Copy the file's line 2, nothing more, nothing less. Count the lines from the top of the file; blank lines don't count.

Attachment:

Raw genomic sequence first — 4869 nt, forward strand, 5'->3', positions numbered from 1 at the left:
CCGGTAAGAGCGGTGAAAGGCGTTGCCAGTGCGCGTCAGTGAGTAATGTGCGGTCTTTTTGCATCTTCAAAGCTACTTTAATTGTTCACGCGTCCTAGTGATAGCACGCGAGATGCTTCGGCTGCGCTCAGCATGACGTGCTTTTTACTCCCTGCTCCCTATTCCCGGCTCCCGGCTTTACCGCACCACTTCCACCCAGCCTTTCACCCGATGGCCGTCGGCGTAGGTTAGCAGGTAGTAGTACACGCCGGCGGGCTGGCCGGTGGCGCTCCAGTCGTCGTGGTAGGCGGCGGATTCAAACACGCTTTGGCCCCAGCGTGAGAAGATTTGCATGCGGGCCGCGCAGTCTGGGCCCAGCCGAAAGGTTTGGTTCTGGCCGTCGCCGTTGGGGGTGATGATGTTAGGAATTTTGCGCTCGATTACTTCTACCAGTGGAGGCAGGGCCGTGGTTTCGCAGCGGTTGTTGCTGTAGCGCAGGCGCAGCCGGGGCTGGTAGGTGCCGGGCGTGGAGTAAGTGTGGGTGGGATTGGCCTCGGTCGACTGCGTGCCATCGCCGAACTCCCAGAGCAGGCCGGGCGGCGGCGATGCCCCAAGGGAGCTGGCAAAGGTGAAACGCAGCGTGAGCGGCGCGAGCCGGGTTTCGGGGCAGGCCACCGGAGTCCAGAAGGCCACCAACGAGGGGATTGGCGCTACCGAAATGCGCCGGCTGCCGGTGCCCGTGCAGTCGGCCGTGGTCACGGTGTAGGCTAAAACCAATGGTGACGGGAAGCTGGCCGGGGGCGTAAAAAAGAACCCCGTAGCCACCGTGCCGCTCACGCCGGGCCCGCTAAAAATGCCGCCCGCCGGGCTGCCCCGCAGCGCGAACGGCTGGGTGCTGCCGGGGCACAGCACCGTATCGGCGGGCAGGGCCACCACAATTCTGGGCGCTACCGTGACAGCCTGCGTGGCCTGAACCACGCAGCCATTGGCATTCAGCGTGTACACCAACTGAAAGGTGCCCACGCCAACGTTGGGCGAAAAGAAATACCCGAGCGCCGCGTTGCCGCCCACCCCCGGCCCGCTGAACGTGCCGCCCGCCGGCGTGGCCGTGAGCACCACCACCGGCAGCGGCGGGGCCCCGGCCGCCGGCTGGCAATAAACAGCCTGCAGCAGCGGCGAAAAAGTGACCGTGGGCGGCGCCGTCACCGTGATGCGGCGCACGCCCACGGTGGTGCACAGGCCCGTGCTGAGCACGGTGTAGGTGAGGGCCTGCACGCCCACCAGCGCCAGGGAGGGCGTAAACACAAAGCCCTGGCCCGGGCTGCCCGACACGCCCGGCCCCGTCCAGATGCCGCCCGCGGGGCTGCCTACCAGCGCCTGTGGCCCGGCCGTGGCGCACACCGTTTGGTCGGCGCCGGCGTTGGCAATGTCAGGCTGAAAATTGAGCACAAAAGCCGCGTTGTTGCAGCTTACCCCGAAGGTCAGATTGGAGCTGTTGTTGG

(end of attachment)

CCGGTAAGAGCGGTGAAAGGCGTTGCCAGTGCGCGTCAGTGAGTAATGTGCGGTCTTTTTGCATCTTCAAAGCTACTTTAATTGTTCACGCGTCCTAGTGATAGCACGCGAGATGCTTCGGCTGCGCTCAGCATGACGTGCTTTTTACTCCCTGCTCCCTATTCCCGGCTCCCGGCTTTACCGCACCACTTCCACCCAGCCTTTCACCCGATGGCCGTCGGCGTAGGTTAGCAGGTAGTAGTACACGCCGGCGGGCTGGCCGGTGGCGCTCCAGTCGTCGTGGTAGGCGGCGGATTCAAACACGCTTTGGCCCCAGCGTGAGAAGATTTGCATGCGGGCCGCGCAGTCTGGGCCCAGCCGAAAGGTTTGGTTCTGGCCGTCGCCGTTGGGGGTGATGATGTTAGGAATTTTGCGCTCGATTACTTCTACCAGTGGAGGCAGGGCCGTGGTTTCGCAGCGGTTGTTGCTGTAGCGCAGGCGCAGCCGGGGCTGGTAGGTGCCGGGCGTGGAGTAAGTGTGGGTGGGATTGGCCTCGGTCGACTGCGTGCCATCGCCGAACTCCCAGAGCAGGCCGGGCGGCGGCGATGCCCCAAGGGAGCTGGCAAAGGTGAAACGCAGCGTGAGCGGCGCGAGCCGGGTTTCGGGGCAGGCCACCGGAGTCCAGAAGGCCACCAACGAGGGGATTGGCGCTACCGAAATGCGCCGGCTGCCGGTGCCCGTGCAGTCGGCCGTGGTCACGGTGTAGGCTAAAACCAATGGTGACGGGAAGCTGGCCGGGGGCGTAAAAAAGAACCCCGTAGCCACCGTGCCGCTCACGCCGGGCCCGCTAAAAATGCCGCCCGCCGGGCTGCCCCGCAGCGCGAACGGCTGGGTGCTGCCGGGGCACAGCACCGTATCGGCGGGCAGGGCCACCACAATTCTGGGCGCTACCGTGACAGCCTGCGTGGCCTGAACCACGCAGCCATTGGCATTCAGCGTGTACACCAACTGAAAGGTGCCCACGCCAACGTTGGGCGAAAAGAAATACCCGAGCGCCGCGTTGCCGCCCACCCCCGGCCCGCTGAACGTGCCGCCCGCCGGCGTGGCCGTGAGCACCACCACCGGCAGCGGCGGGGCCCCGGCCGCCGGCTGGCAATAAACAGCCTGCAGCAGCGGCGAAAAAGTGACCGTGGGCGGCGCCGTCACCGTGATGCGGCGCACGCCCACGGTGGTGCACAGGCCCGTGCTGAGCACGGTGTAGGTGAGGGCCTGCACGCCCACCAGCGCCAGGGAGGGCGTAAACACAAAGCCCTGGCCCGGGCTGCCCGACACGCCCGGCCCCGTCCAGATGCCGCCCGCGGGGCTGCCTACCAGCGCCTGTGGCCCGGCCGTGGCGCACACCGTTTGGTCGGCGCCGGCGTTGGCAATGTCAGGCTGAAAATTGAGCACAAAAGCCGCGTTGTTGCAGCTTACCCCGAAGGTCAGATTGGAGCTGTTGTTGG